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$1.5M donation secures new alliance for disaster resilience in Houston
Disaster resilience and recovery efforts in the Houston area are getting a boost.
Thanks to a combined $1.5 million commitment from natural gas company Enbridge and energy company Phillips 66, the Greater Houston Community Foundation, and United Way of Greater Houston have formed the Greater Houston Disaster Alliance.
Enbridge and Phillips 66 are each donating $250,000 annually for three years to finance the alliance. The alliance says it will seek additional funding and partnership opportunities to help ensure the organization’s longevity.
The alliance aims to bolster year-round disaster preparedness in the region. It builds on a partnership worked out two years ago between the foundation and the United Way to coordinate philanthropic responses to Houston-area disasters.
The alliance hasn’t yet named a director. However, it already has begun searching for someone to fill the post, a process that could take several months.
Among the initiatives that the alliance will undertake are:
- Solidifying infrastructure for directing community-wide philanthropic responses following disasters.
- Pursuing partnerships with nonprofits to improve disaster relief..
- Accelerating disaster fundraising and providing seed funding for ongoing resilience and recovery innovations.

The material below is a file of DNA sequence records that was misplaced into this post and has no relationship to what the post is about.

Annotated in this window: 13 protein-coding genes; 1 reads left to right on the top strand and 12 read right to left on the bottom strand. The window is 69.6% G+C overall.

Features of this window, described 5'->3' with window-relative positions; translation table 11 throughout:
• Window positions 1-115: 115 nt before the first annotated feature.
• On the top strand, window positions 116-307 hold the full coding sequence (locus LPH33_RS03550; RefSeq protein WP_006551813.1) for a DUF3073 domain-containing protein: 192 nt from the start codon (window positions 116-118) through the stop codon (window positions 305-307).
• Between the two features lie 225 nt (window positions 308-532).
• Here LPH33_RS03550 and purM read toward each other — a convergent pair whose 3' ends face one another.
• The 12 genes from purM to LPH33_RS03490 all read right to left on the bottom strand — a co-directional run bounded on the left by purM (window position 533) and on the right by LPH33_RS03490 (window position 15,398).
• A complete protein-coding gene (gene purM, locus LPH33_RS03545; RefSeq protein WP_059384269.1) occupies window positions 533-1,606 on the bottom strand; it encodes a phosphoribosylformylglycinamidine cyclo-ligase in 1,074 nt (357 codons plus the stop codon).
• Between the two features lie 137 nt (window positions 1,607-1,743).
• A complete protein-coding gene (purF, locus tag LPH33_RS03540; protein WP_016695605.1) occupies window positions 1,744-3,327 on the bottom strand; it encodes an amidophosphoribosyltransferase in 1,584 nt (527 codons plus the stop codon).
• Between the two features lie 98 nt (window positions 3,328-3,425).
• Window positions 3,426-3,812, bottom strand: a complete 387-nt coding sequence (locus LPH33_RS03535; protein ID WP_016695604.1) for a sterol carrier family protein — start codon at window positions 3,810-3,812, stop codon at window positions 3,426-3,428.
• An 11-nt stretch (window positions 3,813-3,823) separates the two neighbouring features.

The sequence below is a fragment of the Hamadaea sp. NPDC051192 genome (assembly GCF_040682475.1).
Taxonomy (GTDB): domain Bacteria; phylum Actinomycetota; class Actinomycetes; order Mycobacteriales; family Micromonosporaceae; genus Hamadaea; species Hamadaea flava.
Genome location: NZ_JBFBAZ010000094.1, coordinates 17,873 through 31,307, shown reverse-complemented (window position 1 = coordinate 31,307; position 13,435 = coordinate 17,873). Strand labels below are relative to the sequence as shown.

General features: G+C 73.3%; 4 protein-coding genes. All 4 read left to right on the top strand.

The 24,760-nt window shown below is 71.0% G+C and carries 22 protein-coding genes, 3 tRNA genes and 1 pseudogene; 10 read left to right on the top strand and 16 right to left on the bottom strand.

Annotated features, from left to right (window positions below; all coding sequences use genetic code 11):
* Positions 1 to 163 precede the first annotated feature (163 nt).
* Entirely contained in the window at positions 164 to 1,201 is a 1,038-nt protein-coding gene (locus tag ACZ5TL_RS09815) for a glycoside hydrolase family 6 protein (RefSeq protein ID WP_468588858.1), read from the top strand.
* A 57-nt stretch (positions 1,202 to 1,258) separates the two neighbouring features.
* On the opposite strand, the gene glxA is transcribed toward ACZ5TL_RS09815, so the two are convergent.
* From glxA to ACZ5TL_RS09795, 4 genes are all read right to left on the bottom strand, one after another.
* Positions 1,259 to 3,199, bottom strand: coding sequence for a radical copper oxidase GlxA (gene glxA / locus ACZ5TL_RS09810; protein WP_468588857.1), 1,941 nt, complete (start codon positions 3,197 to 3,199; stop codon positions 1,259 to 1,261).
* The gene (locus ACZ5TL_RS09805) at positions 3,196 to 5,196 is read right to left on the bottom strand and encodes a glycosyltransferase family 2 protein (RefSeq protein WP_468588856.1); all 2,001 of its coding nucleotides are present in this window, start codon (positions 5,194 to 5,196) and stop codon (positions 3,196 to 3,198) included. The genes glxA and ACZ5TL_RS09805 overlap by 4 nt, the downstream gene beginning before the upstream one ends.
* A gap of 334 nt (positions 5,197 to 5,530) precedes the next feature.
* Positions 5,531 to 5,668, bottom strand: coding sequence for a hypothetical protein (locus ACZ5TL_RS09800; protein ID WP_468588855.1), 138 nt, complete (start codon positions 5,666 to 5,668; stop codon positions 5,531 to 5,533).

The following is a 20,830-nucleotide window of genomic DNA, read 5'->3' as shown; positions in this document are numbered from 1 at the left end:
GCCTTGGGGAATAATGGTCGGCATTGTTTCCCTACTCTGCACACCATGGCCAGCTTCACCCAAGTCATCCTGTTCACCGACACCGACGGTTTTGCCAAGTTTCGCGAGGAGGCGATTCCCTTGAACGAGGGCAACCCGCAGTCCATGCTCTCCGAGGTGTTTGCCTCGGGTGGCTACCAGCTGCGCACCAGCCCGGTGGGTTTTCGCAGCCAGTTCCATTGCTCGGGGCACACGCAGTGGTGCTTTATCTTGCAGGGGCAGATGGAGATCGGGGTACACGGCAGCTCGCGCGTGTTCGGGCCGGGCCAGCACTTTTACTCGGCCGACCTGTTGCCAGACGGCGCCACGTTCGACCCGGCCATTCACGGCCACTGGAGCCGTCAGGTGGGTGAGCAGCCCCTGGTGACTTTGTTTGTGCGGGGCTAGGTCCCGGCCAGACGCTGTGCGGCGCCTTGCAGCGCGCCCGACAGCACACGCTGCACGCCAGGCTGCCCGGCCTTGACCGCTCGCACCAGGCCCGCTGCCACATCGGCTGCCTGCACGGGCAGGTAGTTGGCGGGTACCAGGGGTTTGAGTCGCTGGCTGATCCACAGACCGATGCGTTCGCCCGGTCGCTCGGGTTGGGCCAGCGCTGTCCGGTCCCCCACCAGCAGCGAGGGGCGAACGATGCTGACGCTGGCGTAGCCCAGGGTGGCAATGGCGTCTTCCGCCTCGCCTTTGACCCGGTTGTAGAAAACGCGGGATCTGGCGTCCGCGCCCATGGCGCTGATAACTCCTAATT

- Establishing a council of public and private leaders to mesh disaster resiliency and recovery strategies.
In the event of a major disaster, the alliance will form a separate leadership council to support fundraising.
“When it comes to disasters, it’s only a matter of time before the Houston region will be impacted again, and the Greater Houston Disaster Alliance gives us the opportunity to take a more proactive and effective approach to disaster recovery and resiliency,” Stephen Maislin, president and CEO of Greater Houston Community Foundation, says in a news release.
Every disaster in the Houston area highlights the struggles faced by residents who already were struggling to meet basic needs, according to Amanda McMillian, president and CEO of the United Way of Greater Houston.
“Recognizing the economic peril that many in our community face when disaster strikes compels us to develop the most effective and equitable social service response that we can now. That is why the work of the Greater Houston Disaster Alliance is so important,” says McMillian.
Houston is certainly no stranger to natural disasters. For example, Hurricane Harvey ranks among the worst U.S. natural catastrophes in the 21st century. The 2017 storm caused an estimated $125 billion in damage in Texas and Louisiana, damaged over 200,000 homes and led to more than 100 deaths.
“Harvey was a wake-up call to all of us who set a course for the city’s future,” Houston Mayor Sylvester Turner said in 2018.